D–Burgers, Corn, Pickles

 

 

Friday:

B–Cereal, Greek Yogurt, Bananas

D–Pizza – Large Sausage, Medium Mushroom

 

 

Saturday:

B–Migas w/ Guac, Fruit

D–Sweet & Sour Chicken Legs, Mixed Veggies, Rice

 

 

 

And that should do it!  

 

 

 

 

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Only one is the fastest… and that’s okay.

 

 

So, A. got this award certificate at VBS. And the very first thing I thought was, “There is no way– NO WAY– this would ever fly in the public school.”

<thesmartest

 

 

People often refuse to acknowledge varying abilities and heaven forbid you throw a superlative like “smartest” out there– people would gasp! The horror!

 

 

But here’s the thing… the kids in A’s group? Weren’t the least bit bothered. At least not that I could detect. They also weren’t bothered by the “most athletic” or “funniest” awards that were given.

 

 

Do we think children are so ignorant or unaware that they don’t realize they have varying talents? Do we think they truly have such fragile egos that they can’t endure hearing another child called “the best” at something? And, if so, who do we think made them that way?

 

 

The kids aren’t the problem. We need to stop pretending they are. Their egos and esteem remain perfectly intact while giving a peer a pat on the back for excelling at something. If anything, they realize the value in a balanced team with different skills and talents. And they feel proud when they’re rewarded for something they’re actually good at.

 

 

I’ll end my little rant now, and keep this short and sweet. But it’s something I really, truly believe.

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Devotion, Devoutness, & Devastation

 

 

There are hundreds of children in the program, at least a dozen altar servers among them. Still, A. was the first asked to serve. His commitment and responsibility are well-known within the church, so it was natural that they’d ask him. It was also natural that he’d say yes.

 

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There were four servers and, though A. was not the oldest or largest among them, he was clearly placed into the leadership role as the book-bearer and bell ringer. Ringing bells surely doesn’t sound hard, but, with the arrival of two new priests, routines have changed rather dramatically at our church and there are now two additional, and somewhat hidden, times the server is asked to chime the bells. In addition, there is a whole new, complicated candle procession that surrounds the gospel reading. It is beautiful, but it’s new and complex and, well, it confuses a lot of people.

 

As the pastoral team prepared for the gospel, I watched A. up behind the altar, trying subtly to get the attention of two servers beside him. He tried a side-eye. A nudge. Finally a leaning whisper.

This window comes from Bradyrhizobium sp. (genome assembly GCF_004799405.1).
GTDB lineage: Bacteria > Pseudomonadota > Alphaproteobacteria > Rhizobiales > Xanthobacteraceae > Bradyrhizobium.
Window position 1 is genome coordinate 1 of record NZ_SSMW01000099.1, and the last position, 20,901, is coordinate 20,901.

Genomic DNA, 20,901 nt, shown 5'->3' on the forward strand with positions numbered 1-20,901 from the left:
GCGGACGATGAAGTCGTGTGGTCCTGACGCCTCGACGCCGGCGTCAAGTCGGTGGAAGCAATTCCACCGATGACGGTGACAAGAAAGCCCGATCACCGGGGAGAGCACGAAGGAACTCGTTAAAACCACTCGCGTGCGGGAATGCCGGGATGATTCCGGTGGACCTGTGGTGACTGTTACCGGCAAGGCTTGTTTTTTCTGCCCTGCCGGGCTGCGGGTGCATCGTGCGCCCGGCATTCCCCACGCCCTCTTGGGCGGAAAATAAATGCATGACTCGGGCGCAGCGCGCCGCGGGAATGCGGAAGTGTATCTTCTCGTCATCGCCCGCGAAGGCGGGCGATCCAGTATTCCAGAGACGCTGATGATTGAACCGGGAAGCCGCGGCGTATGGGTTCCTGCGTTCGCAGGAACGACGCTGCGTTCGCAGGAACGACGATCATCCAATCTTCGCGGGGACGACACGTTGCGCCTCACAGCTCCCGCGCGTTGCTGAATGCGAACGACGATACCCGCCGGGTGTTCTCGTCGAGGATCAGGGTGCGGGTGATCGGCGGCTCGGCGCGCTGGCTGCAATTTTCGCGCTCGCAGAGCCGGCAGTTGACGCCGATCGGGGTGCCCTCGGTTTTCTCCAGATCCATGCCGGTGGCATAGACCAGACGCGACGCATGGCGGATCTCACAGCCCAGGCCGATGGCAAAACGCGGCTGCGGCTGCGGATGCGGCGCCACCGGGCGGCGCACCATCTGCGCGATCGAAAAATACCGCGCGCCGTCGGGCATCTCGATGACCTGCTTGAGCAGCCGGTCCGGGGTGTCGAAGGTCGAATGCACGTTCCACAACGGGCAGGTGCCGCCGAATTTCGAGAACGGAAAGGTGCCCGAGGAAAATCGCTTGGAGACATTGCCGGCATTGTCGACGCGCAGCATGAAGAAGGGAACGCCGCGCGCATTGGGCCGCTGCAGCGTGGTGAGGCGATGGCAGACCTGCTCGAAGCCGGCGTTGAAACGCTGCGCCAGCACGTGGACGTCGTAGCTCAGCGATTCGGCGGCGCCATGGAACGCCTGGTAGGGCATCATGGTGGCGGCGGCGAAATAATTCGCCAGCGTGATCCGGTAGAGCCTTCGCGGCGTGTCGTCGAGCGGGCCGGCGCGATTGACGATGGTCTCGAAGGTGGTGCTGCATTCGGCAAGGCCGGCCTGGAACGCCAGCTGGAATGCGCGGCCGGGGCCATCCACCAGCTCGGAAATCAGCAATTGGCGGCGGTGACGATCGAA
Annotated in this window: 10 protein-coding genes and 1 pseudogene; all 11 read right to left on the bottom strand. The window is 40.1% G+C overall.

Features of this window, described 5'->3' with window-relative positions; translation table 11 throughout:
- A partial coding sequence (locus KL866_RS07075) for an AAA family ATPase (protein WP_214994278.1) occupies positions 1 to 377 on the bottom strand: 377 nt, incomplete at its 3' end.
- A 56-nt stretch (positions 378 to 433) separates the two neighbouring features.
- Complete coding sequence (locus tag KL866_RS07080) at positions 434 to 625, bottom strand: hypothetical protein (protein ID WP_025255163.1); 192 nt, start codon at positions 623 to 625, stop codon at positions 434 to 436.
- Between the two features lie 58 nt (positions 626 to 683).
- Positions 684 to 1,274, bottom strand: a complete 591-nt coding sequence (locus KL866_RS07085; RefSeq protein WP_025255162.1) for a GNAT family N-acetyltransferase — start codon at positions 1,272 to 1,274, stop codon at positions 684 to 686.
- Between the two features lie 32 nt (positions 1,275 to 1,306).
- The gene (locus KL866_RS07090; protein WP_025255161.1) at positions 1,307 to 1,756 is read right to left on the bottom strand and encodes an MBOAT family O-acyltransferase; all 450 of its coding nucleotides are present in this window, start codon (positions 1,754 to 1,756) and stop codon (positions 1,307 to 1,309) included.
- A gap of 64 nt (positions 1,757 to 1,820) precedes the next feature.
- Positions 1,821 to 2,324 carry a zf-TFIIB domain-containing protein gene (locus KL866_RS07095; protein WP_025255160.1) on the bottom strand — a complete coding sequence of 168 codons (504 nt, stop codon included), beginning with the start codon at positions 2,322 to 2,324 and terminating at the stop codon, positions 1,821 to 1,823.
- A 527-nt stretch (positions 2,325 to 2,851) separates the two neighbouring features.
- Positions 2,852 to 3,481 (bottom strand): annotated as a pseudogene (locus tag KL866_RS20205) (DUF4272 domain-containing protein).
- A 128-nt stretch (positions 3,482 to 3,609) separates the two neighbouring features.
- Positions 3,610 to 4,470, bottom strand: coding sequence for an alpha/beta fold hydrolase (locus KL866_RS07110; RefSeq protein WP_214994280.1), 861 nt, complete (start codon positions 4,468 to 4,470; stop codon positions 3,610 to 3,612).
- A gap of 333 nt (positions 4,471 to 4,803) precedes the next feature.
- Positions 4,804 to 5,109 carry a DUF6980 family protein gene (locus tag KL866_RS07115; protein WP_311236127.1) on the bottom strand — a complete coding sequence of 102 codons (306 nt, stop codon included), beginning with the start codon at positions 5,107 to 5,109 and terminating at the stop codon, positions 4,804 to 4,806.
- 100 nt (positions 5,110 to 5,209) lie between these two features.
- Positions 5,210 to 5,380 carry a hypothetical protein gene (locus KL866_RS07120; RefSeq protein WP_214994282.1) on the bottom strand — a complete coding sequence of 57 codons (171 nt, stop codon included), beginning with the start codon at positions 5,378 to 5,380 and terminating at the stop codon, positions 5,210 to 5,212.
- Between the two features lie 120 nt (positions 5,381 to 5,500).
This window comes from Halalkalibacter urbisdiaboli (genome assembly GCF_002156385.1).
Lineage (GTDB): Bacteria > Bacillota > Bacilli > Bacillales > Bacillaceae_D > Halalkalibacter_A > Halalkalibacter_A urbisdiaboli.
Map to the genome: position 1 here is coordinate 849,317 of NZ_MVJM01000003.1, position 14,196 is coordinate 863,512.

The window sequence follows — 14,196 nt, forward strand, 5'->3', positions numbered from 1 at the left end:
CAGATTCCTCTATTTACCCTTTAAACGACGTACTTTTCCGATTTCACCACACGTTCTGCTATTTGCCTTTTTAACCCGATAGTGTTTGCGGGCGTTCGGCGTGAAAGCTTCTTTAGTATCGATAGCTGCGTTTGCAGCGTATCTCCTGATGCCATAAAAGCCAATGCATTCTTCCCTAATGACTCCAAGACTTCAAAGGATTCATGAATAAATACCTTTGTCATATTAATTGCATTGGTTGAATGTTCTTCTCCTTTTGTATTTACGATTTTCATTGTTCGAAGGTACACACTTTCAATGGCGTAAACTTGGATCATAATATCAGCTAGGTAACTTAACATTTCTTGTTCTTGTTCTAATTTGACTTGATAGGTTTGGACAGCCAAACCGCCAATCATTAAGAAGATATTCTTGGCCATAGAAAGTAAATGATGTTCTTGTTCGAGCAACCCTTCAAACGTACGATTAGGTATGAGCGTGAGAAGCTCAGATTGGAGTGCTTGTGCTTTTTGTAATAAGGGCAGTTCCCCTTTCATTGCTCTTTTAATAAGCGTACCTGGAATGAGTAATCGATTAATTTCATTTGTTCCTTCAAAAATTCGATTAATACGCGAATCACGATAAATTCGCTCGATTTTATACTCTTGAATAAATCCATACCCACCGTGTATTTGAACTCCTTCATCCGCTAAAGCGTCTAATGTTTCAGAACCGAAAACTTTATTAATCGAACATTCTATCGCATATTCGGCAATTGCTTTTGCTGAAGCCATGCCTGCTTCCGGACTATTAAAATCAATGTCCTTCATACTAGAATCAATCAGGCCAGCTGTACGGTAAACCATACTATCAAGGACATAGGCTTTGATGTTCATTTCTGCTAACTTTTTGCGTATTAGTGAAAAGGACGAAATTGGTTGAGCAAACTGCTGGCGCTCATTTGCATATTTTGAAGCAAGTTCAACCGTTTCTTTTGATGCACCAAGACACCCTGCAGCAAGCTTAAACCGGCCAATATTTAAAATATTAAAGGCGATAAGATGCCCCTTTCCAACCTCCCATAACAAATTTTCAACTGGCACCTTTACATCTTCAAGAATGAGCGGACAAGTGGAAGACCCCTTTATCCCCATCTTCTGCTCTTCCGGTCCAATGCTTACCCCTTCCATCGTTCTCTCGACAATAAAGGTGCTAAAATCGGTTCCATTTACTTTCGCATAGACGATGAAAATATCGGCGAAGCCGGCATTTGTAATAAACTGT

At that point, they realized they had completely missed the cue for getting the candles and they laughingly went and grabbed them from their stands and just met the deacon at the podium.

 

A. surveyed the scene, gave a tiny nod, clearly determining that, well, at least they were where they needed to be now.

 

He is ever-vigilant, my boy, and so determined to do what is right. When he served at a Confirmation Mass back in May, the bishop tracked me down to tell me that he’d never met such a devout ten-year-old and that the Holy Spirit was clearly on fire in my son’s heart.

 

It was chaos, though. With hundreds of little ones, many of whom aren’t all that accustomed to Mass, there was major noise. People didn’t know the routine and things were a bit haphazard.

 

Despite his prayerful focus, A. totally missed the first ringing of the bells.

 

My gaze flew to him, mainly because it surprised me, and his blue eyes grew wide.

 

Then filled with tears.

 

He got through the consecration, ringing the bells appropriately and bowing his head with each blessing.

 

But I could see, even from my row so far back in the church, the crystalline drops fall to splash on the kneeler.

 

I desperately tried to catch his eye again, to give him a thumbs up, to smile encouragingly, to mouth, “It’s okay!”

 

But, while the servers beside him, who had completely forgotten to even DO their job, carried on, grinning and non-chalant, A. was crushed.

 

And this, this is the downside of raising a child who is both incredibly devout and perfectionistic… he feels the weight and sting of that miss so very strongly. He can’t let it go. He can’t accept that no one else noticed or cared or judged him for it.